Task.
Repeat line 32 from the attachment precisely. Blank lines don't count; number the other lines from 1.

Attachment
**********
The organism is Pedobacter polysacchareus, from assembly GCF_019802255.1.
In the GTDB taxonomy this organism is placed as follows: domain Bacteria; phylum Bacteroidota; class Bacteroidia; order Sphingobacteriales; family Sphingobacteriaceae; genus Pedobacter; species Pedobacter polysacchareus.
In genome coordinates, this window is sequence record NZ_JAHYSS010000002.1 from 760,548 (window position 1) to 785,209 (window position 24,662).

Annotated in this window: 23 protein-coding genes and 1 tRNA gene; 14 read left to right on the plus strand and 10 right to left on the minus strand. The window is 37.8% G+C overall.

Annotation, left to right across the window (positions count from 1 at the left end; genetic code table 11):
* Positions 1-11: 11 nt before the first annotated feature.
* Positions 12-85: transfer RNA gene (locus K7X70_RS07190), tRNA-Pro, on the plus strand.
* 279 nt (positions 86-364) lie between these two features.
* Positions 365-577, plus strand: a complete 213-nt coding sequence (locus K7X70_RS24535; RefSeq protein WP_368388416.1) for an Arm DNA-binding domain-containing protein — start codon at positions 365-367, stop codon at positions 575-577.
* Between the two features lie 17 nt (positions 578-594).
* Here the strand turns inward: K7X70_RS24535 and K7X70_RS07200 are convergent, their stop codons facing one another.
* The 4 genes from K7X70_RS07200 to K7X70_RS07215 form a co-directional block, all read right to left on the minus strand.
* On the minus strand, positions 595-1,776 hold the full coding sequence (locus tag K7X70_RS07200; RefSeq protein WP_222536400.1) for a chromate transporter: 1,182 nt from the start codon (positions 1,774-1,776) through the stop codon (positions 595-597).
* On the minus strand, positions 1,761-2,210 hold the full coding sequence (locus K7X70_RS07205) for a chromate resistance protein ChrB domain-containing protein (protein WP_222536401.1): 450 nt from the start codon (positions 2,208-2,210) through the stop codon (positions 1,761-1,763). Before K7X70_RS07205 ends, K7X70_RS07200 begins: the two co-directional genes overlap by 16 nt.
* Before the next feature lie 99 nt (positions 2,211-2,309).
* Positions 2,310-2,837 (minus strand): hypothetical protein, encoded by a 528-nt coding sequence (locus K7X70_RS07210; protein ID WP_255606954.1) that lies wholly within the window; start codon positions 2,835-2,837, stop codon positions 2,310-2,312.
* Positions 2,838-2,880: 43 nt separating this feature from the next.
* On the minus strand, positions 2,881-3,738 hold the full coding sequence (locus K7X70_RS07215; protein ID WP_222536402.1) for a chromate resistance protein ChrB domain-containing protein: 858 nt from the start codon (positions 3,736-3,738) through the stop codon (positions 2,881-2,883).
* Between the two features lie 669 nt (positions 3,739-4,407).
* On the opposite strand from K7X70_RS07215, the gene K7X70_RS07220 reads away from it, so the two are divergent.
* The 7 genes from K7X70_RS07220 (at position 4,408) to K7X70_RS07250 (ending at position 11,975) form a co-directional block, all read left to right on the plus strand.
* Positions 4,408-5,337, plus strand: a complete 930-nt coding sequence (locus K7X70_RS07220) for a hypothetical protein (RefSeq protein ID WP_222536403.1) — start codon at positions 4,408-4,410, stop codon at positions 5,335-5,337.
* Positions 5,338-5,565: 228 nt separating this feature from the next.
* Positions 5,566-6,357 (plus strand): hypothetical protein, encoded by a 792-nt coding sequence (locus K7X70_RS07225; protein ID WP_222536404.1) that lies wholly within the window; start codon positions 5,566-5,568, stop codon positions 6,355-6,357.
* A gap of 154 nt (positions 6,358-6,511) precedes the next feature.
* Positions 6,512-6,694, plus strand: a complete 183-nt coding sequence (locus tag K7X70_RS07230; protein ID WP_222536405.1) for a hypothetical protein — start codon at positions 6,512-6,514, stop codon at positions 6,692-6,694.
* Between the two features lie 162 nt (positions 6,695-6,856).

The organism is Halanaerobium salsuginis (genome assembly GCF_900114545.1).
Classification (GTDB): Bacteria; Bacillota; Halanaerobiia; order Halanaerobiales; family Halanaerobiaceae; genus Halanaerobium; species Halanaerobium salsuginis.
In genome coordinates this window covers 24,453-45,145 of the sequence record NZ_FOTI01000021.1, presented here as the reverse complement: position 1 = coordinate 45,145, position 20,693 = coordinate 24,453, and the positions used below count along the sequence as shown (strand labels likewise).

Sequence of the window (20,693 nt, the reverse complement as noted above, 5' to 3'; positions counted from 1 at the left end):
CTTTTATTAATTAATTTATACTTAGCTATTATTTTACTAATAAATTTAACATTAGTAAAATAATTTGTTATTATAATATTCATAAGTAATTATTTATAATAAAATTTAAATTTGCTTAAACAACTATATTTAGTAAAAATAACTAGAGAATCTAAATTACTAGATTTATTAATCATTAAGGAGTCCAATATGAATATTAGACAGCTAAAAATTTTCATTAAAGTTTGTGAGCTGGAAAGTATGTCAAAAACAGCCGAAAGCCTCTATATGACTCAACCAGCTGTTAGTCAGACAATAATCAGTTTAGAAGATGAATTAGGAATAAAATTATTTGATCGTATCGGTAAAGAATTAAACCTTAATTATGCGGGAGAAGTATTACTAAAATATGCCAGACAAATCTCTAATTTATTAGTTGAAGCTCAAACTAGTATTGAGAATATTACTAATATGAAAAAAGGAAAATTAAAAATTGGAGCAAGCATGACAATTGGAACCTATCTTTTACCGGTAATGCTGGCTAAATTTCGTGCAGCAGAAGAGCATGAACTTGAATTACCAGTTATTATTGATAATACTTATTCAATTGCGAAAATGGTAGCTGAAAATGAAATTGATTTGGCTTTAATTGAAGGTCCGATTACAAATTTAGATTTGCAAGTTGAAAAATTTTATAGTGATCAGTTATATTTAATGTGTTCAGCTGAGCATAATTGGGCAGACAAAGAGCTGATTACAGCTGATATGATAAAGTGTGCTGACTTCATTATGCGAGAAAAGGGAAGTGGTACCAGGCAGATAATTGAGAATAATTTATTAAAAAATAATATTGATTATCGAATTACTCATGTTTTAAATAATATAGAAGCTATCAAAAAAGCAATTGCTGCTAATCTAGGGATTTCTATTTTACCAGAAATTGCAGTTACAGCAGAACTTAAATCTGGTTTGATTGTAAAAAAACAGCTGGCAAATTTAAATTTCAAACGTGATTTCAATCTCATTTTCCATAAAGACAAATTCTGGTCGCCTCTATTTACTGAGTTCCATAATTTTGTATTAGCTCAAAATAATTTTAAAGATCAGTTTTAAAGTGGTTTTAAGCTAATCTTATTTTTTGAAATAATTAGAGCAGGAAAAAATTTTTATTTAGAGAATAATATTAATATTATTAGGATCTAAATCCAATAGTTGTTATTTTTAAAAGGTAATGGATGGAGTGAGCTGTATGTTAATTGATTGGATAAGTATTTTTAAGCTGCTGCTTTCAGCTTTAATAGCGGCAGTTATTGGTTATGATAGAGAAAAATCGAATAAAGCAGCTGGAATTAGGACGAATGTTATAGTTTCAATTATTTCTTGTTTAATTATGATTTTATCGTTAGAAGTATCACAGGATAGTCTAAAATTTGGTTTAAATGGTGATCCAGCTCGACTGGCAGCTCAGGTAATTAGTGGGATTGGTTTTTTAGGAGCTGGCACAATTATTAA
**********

CTTTTATTAATTAATTTATACTTAGCTATTATTTTACTAATAAATTTAACATTAGTAAAATAATTTGTTATTATAATATTCATAAGTAATTATTTATAATAAAATTTAAATTTGCTTAAACAACTATATTTAGTAAAAATAACTAGAGAATCTAAATTACTAGATTTATTAATCATTAAGGAGTCCAATATGAATATTAGACAGCTAAAAATTTTCATTAAAGTTTGTGAGCTGGAAAGTATGTCAAAAACAGCCGAAAGCCTCTATATGACTCAACCAGCTGTTAGTCAGACAATAATCAGTTTAGAAGATGAATTAGGAATAAAATTATTTGATCGTATCGGTAAAGAATTAAACCTTAATTATGCGGGAGAAGTATTACTAAAATATGCCAGACAAATCTCTAATTTATTAGTTGAAGCTCAAACTAGTATTGAGAATATTACTAATATGAAAAAAGGAAAATTAAAAATTGGAGCAAGCATGACAATTGGAACCTATCTTTTACCGGTAATGCTGGCTAAATTTCGTGCAGCAGAAGAGCATGAACTTGAATTACCAGTTATTATTGATAATACTTATTCAATTGCGAAAATGGTAGCTGAAAATGAAATTGATTTGGCTTTAATTGAAGGTCCGATTACAAATTTAGATTTGCAAGTTGAAAAATTTTATAGTGATCAGTTATATTTAATGTGTTCAGCTGAGCATAATTGGGCAGACAAAGAGCTGATTACAGCTGATATGATAAAGTGTGCTGACTTCATTATGCGAGAAAAGGGAAGTGGTACCAGGCAGATAATTGAGAATAATTTATTAAAAAATAATATTGATTATCGAATTACTCATGTTTTAAATAATATAGAAGCTATCAAAAAAGCAATTGCTGCTAATCTAGGGATTTCTATTTTACCAGAAATTGCAGTTACAGCAGAACTTAAATCTGGTTTGATTGTAAAAAAACAGCTGGCAAATTTAAATTTCAAACGTGATTTCAATCTCATTTTCCATAAAGACAAATTCTGGTCGCCTCTATTTACTGAGTTCCATAATTTTGTATTAGCTCAAAATAATTTTAAAGATCAGTTTTAAAGTGGTTTTAAGCTAATCTTATTTTTTGAAATAATTAGAGCAGGAAAAAATTTTTATTTAGAGAATAATATTAATATTATTAGGATCTAAATCCAATAGTTGTTATTTTTAAAAGGTAATGGATGGAGTGAGCTGTATGTTAATTGATTGGATAAGTATTTTTAAGCTGCTGCTTTCAGCTTTAATAGCGGCAGTTATTGGTTATGATAGAGAAAAATCGAATAAAGCAGCTGGAATTAGGACGAATGTTATAGTTTCAATTATTTCTTGTTTAATTATGATTTTATCGTTAGAAGTATCACAGGATAGTCTAAAATTTGGTTTAAATGGTGATCCAGCTCGACTGGCAGCTCAGGTAATTAGTGGGATTGGTTTTTTAGGAGCTGGCACAATTATTAA